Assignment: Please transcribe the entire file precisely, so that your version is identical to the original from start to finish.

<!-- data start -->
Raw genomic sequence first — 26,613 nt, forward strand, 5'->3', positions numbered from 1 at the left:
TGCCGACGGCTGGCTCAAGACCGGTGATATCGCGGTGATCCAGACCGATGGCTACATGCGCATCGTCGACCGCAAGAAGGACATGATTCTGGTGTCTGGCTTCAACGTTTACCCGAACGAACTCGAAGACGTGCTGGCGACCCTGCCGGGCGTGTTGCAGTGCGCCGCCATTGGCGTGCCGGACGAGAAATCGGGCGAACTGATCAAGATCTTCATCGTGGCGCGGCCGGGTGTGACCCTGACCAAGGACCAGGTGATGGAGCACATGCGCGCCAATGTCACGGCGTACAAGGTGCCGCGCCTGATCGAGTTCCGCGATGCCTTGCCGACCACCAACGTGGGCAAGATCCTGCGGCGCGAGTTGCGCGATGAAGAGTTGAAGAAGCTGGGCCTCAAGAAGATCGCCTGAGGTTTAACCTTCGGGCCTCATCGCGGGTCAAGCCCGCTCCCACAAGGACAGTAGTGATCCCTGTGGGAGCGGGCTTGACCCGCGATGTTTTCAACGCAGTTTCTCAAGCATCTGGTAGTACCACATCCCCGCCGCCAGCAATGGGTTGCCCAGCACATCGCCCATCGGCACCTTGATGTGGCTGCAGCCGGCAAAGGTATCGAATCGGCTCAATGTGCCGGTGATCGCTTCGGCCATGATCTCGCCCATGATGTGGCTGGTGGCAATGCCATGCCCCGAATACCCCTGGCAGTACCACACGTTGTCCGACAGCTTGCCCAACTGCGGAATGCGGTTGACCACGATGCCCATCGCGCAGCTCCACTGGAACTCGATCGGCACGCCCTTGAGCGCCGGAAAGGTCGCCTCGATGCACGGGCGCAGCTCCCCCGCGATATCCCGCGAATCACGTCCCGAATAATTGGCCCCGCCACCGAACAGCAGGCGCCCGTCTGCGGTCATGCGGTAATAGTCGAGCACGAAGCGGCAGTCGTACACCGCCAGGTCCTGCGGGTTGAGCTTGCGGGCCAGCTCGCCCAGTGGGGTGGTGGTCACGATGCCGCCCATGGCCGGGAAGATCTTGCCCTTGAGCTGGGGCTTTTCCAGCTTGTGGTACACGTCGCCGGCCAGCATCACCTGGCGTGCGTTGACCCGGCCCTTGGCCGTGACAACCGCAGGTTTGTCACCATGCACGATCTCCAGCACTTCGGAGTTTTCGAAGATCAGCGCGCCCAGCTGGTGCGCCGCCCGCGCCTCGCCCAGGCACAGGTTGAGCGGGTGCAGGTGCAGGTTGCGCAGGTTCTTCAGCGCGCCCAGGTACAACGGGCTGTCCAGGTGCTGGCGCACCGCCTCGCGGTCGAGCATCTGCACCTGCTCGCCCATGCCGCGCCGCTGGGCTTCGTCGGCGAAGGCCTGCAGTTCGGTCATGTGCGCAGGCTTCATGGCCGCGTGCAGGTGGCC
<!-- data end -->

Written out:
Raw genomic sequence first — 26,613 nt, forward strand, 5'->3', positions numbered from 1 at the left:
TGCCGACGGCTGGCTCAAGACCGGTGATATCGCGGTGATCCAGACCGATGGCTACATGCGCATCGTCGACCGCAAGAAGGACATGATTCTGGTGTCTGGCTTCAACGTTTACCCGAACGAACTCGAAGACGTGCTGGCGACCCTGCCGGGCGTGTTGCAGTGCGCCGCCATTGGCGTGCCGGACGAGAAATCGGGCGAACTGATCAAGATCTTCATCGTGGCGCGGCCGGGTGTGACCCTGACCAAGGACCAGGTGATGGAGCACATGCGCGCCAATGTCACGGCGTACAAGGTGCCGCGCCTGATCGAGTTCCGCGATGCCTTGCCGACCACCAACGTGGGCAAGATCCTGCGGCGCGAGTTGCGCGATGAAGAGTTGAAGAAGCTGGGCCTCAAGAAGATCGCCTGAGGTTTAACCTTCGGGCCTCATCGCGGGTCAAGCCCGCTCCCACAAGGACAGTAGTGATCCCTGTGGGAGCGGGCTTGACCCGCGATGTTTTCAACGCAGTTTCTCAAGCATCTGGTAGTACCACATCCCCGCCGCCAGCAATGGGTTGCCCAGCACATCGCCCATCGGCACCTTGATGTGGCTGCAGCCGGCAAAGGTATCGAATCGGCTCAATGTGCCGGTGATCGCTTCGGCCATGATCTCGCCCATGATGTGGCTGGTGGCAATGCCATGCCCCGAATACCCCTGGCAGTACCACACGTTGTCCGACAGCTTGCCCAACTGCGGAATGCGGTTGACCACGATGCCCATCGCGCAGCTCCACTGGAACTCGATCGGCACGCCCTTGAGCGCCGGAAAGGTCGCCTCGATGCACGGGCGCAGCTCCCCCGCGATATCCCGCGAATCACGTCCCGAATAATTGGCCCCGCCACCGAACAGCAGGCGCCCGTCTGCGGTCATGCGGTAATAGTCGAGCACGAAGCGGCAGTCGTACACCGCCAGGTCCTGCGGGTTGAGCTTGCGGGCCAGCTCGCCCAGTGGGGTGGTGGTCACGATGCCGCCCATGGCCGGGAAGATCTTGCCCTTGAGCTGGGGCTTTTCCAGCTTGTGGTACACGTCGCCGGCCAGCATCACCTGGCGTGCGTTGACCCGGCCCTTGGCCGTGACAACCGCAGGTTTGTCACCATGCACGATCTCCAGCACTTCGGAGTTTTCGAAGATCAGCGCGCCCAGCTGGTGCGCCGCCCGCGCCTCGCCCAGGCACAGGTTGAGCGGGTGCAGGTGCAGGTTGCGCAGGTTCTTCAGCGCGCCCAGGTACAACGGGCTGTCCAGGTGCTGGCGCACCGCCTCGCGGTCGAGCATCTGCACCTGCTCGCCCATGCCGCGCCGCTGGGCTTCGTCGGCGAAGGCCTGCAGTTCGGTCATGTGCGCAGGCTTCATGGCCGCGTGCAGGTGGCC